In a custody battle that went all the way to the U.S. Supreme Court, Matt Capobianco, a former longtime employee of Glasspro in Charleston, S.C., and his wife, Melanie, have won custody of the daughter they have sought to adopt for more than two years, according to reports.
Though the South Carolina Supreme Court recently finalized the Capobiancos’ adoption of baby Veronica, the case continues to remain tied up in the courts after the biological father, who lives in Oklahoma, has refused to hand over custody.
An arrest warrant was issued for biological father, Dusten Brown, after he refused the court decision to allow his daughter to be reintroduced to her adoptive parents.
Originally, brown had successfully argued in the South Carolina courts that the termination of his parental rights was invalid under the Indian Child Welfare Act.
He was not married to the Hispanic mother of baby Veronica. The biological mother had selected the Capobiancos as her adoptive parents.
The Capobiancos appealed the state ruling to the U.S. Supreme Court, which decided in favor of the adoptive couple.
Justice Samuel Alito writes in the majority opinion for the Supreme Court, “This case is about a little girl who is classified as an Indian because she is 1.2 percent (3/256) Cherokee. Because Baby Girl is classified in this way, the South Carolina Supreme Court held that certain provisions of the federal Indian Child Welfare Act of 1978 required her to be taken, at the age of 27 months, from the only parents she had ever known [Matt and Melanie Capobianco] and handed over to her biological father, who had attempted to relinquish his parental rights and who had no prior contact with the child. The provisions of the federal statute at issue here do not demand this result.”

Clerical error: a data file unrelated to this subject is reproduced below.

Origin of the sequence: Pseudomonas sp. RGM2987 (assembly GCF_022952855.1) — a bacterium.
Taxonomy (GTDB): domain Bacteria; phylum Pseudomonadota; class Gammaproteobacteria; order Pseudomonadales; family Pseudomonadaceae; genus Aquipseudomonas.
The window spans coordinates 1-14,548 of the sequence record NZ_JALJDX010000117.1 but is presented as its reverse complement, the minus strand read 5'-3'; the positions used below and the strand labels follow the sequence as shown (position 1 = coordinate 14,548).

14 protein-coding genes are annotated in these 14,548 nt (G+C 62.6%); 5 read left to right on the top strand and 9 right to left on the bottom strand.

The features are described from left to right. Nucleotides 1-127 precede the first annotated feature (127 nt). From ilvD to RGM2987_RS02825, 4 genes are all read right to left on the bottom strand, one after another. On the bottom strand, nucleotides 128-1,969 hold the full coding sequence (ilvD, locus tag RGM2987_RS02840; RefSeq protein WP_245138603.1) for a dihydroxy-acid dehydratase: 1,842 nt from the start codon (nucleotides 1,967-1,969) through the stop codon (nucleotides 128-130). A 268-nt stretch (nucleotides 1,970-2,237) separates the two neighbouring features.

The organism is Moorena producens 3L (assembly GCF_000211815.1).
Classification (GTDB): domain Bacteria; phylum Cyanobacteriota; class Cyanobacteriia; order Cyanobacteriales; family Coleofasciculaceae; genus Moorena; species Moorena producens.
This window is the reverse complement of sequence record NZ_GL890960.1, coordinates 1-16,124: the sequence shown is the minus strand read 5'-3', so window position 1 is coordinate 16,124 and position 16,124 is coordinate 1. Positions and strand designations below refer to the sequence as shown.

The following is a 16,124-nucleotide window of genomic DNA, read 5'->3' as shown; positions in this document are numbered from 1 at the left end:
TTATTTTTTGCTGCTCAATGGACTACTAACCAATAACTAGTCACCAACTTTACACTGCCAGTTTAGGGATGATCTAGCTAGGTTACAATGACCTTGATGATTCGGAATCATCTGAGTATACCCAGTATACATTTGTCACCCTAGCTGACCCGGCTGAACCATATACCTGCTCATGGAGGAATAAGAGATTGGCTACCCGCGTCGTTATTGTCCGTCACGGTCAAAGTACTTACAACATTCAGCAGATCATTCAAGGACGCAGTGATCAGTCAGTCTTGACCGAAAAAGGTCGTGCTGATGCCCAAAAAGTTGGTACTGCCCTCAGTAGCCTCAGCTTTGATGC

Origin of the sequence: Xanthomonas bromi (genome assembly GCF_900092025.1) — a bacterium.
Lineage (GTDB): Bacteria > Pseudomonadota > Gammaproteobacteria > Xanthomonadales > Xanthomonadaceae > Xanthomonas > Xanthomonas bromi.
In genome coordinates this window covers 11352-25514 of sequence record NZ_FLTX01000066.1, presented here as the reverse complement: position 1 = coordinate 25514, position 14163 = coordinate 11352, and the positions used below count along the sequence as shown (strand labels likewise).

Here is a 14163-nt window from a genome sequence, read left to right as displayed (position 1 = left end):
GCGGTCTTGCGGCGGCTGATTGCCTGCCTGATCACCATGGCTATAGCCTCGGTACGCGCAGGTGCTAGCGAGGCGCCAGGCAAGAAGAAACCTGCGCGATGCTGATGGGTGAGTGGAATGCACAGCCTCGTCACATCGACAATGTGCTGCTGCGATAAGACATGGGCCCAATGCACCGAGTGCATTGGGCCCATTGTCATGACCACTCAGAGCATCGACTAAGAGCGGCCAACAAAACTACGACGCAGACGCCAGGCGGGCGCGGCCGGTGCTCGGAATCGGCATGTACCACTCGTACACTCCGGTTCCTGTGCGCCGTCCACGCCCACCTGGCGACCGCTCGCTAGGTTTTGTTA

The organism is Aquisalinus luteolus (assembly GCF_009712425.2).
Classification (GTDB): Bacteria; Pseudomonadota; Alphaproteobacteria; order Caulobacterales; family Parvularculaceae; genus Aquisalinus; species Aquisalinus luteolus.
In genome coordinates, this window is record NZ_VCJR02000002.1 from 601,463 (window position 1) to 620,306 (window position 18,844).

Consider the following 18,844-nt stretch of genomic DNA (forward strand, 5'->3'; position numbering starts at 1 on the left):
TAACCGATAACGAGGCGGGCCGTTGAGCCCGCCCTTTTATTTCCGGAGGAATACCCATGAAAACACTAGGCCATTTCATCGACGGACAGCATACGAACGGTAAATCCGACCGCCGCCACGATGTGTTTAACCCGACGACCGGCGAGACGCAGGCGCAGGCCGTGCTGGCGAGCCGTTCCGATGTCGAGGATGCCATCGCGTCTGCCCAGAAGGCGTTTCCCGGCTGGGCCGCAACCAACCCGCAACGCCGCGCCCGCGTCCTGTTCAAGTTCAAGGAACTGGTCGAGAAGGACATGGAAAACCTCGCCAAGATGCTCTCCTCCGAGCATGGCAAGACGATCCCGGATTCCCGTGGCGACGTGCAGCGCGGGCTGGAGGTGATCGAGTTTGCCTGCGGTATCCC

The U.S. Supreme Court ordered that the South Carolina court reconsider its decision, which it did.
Brown refused to bring Veronica to a court-ordered transitional meeting with her adoptive parents on August 4. The South Carolina court responded to this refusal by ordering that Veronica be immediately turned over to her adoptive parents and local authorities issued an arrest warrant for Brown, charging him with custodial interference.
Brown surrendered this week to the Sequoyah County Sheriff’s Office in eastern Oklahoma.
He refused extradition and paid bond and has another court hearing within 30 days.
However, a hearing by the Cherokee County Court was moved up to today after Brown was arrested and released on bond. All parties are due in the Cherokee Nation court today.
As soon as the Capobiancos’ learned of the hearing, their attorney asked for and was granted a writ of habeas corpus, which requires the person at the center of the case—baby Veronica—to be brought to the hearing.
The Capobiancos have not seen baby Veronica in more than two years.
“We fought for Veronica through the courts and won,” says Matt Capobianco in a statement released via SaveVeronica.org. “In the end, it has been decided by every court who has reviewed this case that Veronica is our daughter and we are her parents. … Enough is enough. … No more delays, no more excuses. Our daughter has been kidnapped and I expect the situation to be treated as such.”